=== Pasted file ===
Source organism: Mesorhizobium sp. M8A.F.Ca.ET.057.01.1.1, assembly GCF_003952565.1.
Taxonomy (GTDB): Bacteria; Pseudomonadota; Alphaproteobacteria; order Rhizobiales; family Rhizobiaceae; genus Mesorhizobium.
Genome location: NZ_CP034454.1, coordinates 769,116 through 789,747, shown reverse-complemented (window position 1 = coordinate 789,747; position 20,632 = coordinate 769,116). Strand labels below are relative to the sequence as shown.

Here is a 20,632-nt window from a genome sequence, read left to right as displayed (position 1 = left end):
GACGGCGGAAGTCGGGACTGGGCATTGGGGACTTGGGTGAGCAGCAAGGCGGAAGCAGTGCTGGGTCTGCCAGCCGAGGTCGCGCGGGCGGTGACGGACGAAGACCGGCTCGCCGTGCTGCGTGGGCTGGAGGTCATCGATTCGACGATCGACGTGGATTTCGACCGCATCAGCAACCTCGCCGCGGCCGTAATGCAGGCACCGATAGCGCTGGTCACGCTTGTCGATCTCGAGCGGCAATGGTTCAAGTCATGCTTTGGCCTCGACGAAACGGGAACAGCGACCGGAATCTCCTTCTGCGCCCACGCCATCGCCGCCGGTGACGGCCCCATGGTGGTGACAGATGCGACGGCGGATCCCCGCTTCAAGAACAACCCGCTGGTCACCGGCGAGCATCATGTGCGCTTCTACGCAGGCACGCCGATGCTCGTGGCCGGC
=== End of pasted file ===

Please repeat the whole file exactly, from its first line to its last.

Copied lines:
Source organism: Mesorhizobium sp. M8A.F.Ca.ET.057.01.1.1, assembly GCF_003952565.1.
Taxonomy (GTDB): Bacteria; Pseudomonadota; Alphaproteobacteria; order Rhizobiales; family Rhizobiaceae; genus Mesorhizobium.
Genome location: NZ_CP034454.1, coordinates 769,116 through 789,747, shown reverse-complemented (window position 1 = coordinate 789,747; position 20,632 = coordinate 769,116). Strand labels below are relative to the sequence as shown.

Here is a 20,632-nt window from a genome sequence, read left to right as displayed (position 1 = left end):
GACGGCGGAAGTCGGGACTGGGCATTGGGGACTTGGGTGAGCAGCAAGGCGGAAGCAGTGCTGGGTCTGCCAGCCGAGGTCGCGCGGGCGGTGACGGACGAAGACCGGCTCGCCGTGCTGCGTGGGCTGGAGGTCATCGATTCGACGATCGACGTGGATTTCGACCGCATCAGCAACCTCGCCGCGGCCGTAATGCAGGCACCGATAGCGCTGGTCACGCTTGTCGATCTCGAGCGGCAATGGTTCAAGTCATGCTTTGGCCTCGACGAAACGGGAACAGCGACCGGAATCTCCTTCTGCGCCCACGCCATCGCCGCCGGTGACGGCCCCATGGTGGTGACAGATGCGACGGCGGATCCCCGCTTCAAGAACAACCCGCTGGTCACCGGCGAGCATCATGTGCGCTTCTACGCAGGCACGCCGATGCTCGTGGCCGGC